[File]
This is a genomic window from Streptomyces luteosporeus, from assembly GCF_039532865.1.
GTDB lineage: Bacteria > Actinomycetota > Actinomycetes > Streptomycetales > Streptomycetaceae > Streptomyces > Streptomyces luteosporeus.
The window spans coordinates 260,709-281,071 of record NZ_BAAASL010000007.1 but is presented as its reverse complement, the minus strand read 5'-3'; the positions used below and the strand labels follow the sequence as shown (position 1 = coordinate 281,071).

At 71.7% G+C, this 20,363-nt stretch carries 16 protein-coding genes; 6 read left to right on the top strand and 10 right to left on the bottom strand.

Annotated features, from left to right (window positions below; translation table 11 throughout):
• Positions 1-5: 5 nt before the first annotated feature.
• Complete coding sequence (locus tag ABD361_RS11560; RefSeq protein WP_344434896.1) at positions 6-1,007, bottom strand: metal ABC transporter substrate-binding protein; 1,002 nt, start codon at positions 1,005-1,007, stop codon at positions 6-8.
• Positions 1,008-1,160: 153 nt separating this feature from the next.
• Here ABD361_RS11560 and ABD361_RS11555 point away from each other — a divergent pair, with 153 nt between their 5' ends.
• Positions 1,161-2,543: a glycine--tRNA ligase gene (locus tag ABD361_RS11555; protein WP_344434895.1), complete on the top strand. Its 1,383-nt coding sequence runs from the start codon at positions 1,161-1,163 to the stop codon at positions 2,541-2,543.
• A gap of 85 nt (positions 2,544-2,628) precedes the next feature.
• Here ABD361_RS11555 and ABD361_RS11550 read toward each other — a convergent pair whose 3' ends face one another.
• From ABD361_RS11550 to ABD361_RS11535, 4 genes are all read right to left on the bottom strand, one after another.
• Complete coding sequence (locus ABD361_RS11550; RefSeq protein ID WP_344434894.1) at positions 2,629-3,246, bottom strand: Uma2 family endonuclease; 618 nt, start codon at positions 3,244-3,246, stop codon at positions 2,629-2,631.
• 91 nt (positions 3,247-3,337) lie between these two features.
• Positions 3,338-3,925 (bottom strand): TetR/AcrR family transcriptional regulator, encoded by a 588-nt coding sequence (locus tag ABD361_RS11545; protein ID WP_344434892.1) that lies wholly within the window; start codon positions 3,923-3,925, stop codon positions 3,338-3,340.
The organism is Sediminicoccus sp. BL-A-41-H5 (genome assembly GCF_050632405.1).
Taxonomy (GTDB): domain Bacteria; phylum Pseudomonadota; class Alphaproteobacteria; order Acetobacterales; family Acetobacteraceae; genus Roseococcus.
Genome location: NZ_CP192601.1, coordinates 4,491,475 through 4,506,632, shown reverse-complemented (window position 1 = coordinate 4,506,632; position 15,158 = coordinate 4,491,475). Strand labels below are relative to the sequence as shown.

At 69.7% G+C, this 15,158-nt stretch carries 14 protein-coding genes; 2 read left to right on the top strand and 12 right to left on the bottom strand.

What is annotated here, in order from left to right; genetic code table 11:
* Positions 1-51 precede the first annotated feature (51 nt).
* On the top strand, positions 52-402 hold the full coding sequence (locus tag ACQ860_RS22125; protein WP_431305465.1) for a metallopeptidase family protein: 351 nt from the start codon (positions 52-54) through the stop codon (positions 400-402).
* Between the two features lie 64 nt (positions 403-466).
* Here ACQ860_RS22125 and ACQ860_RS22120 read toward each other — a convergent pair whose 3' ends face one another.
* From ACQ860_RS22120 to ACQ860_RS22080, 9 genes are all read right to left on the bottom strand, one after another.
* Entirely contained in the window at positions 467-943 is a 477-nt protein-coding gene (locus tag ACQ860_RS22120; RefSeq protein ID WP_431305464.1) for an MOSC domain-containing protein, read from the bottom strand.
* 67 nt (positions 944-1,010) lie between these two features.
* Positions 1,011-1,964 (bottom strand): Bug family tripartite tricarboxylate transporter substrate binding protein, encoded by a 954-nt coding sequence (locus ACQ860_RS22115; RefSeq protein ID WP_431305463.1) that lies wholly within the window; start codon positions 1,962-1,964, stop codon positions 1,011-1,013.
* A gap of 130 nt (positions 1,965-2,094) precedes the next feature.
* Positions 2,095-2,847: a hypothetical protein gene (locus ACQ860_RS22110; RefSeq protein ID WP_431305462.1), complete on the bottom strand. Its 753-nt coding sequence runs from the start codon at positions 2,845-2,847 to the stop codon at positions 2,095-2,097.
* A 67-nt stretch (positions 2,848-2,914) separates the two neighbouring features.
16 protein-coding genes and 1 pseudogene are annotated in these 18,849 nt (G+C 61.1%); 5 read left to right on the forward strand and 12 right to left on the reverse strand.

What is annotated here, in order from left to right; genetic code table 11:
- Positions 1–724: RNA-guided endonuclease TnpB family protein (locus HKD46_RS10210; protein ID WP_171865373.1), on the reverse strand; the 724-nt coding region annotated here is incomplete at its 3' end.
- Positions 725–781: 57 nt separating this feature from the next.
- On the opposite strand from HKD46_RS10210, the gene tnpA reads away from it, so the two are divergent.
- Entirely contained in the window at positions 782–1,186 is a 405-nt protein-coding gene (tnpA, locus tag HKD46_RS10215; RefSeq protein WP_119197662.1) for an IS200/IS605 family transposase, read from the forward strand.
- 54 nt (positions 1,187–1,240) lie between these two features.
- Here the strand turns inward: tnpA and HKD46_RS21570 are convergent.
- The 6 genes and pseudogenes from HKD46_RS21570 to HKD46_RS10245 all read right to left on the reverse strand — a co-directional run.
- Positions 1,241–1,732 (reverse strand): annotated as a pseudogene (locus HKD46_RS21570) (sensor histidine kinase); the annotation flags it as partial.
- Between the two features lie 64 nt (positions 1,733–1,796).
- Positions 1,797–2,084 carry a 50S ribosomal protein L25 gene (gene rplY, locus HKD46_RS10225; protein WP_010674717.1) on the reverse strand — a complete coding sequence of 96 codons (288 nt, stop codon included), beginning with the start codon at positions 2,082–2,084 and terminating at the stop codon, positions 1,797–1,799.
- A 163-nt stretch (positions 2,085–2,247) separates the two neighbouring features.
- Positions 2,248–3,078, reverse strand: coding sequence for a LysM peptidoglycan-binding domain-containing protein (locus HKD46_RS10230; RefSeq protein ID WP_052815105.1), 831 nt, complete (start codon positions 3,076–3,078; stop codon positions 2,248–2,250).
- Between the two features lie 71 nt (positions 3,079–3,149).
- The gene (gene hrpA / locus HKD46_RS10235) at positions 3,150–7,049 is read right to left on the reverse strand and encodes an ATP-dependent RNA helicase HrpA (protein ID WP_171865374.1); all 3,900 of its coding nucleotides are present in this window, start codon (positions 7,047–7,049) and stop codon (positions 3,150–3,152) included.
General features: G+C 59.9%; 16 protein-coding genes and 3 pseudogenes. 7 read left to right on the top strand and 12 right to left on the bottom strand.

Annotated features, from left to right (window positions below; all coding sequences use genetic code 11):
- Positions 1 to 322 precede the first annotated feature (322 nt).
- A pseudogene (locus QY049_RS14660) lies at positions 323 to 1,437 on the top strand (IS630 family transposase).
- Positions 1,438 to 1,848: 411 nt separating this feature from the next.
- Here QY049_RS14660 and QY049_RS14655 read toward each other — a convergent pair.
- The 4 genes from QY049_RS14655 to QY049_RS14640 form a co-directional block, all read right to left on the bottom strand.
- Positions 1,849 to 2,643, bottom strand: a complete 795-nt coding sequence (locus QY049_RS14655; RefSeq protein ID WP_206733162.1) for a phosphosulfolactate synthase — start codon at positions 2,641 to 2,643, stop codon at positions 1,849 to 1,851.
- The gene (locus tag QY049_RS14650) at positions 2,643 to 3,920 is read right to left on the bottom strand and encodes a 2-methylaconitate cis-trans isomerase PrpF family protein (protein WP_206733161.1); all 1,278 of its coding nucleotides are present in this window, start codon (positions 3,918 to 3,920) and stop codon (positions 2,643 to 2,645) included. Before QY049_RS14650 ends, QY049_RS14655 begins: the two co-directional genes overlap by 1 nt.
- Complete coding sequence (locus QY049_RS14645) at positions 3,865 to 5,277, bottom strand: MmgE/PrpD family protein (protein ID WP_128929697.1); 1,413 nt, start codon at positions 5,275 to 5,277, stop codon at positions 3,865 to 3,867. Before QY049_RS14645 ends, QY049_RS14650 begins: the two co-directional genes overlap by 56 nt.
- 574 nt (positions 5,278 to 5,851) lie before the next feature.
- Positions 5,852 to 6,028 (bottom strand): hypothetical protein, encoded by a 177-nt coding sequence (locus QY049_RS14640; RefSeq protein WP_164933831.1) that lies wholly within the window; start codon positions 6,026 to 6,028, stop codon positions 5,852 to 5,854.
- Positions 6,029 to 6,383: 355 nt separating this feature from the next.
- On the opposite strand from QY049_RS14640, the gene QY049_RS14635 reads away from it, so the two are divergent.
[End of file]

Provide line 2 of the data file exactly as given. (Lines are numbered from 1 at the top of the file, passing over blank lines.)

GTDB lineage: Bacteria > Actinomycetota > Actinomycetes > Streptomycetales > Streptomycetaceae > Streptomyces > Streptomyces luteosporeus.